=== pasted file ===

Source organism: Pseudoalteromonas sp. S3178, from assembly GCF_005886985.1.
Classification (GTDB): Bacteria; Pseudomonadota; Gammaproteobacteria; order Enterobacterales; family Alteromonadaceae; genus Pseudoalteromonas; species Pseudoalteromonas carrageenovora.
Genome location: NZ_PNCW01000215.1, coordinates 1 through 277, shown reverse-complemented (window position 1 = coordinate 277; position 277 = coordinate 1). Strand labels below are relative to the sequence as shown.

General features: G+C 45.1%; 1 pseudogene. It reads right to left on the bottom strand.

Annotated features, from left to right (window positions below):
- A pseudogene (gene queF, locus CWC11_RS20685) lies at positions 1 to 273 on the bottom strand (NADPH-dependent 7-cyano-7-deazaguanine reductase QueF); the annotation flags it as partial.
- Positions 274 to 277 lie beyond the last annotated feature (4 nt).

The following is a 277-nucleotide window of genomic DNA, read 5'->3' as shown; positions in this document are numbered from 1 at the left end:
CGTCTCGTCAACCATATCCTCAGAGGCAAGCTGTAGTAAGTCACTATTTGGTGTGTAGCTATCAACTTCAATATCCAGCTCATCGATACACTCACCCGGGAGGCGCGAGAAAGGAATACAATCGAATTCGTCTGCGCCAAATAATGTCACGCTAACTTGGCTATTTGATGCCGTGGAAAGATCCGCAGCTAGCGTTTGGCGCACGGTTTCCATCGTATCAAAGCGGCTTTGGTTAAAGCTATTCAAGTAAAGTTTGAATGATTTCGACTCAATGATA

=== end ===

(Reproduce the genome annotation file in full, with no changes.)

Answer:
Source organism: Pseudoalteromonas sp. S3178, from assembly GCF_005886985.1.
Classification (GTDB): Bacteria; Pseudomonadota; Gammaproteobacteria; order Enterobacterales; family Alteromonadaceae; genus Pseudoalteromonas; species Pseudoalteromonas carrageenovora.
Genome location: NZ_PNCW01000215.1, coordinates 1 through 277, shown reverse-complemented (window position 1 = coordinate 277; position 277 = coordinate 1). Strand labels below are relative to the sequence as shown.

General features: G+C 45.1%; 1 pseudogene. It reads right to left on the bottom strand.

Annotated features, from left to right (window positions below):
- A pseudogene (gene queF, locus CWC11_RS20685) lies at positions 1 to 273 on the bottom strand (NADPH-dependent 7-cyano-7-deazaguanine reductase QueF); the annotation flags it as partial.
- Positions 274 to 277 lie beyond the last annotated feature (4 nt).

The following is a 277-nucleotide window of genomic DNA, read 5'->3' as shown; positions in this document are numbered from 1 at the left end:
CGTCTCGTCAACCATATCCTCAGAGGCAAGCTGTAGTAAGTCACTATTTGGTGTGTAGCTATCAACTTCAATATCCAGCTCATCGATACACTCACCCGGGAGGCGCGAGAAAGGAATACAATCGAATTCGTCTGCGCCAAATAATGTCACGCTAACTTGGCTATTTGATGCCGTGGAAAGATCCGCAGCTAGCGTTTGGCGCACGGTTTCCATCGTATCAAAGCGGCTTTGGTTAAAGCTATTCAAGTAAAGTTTGAATGATTTCGACTCAATGATA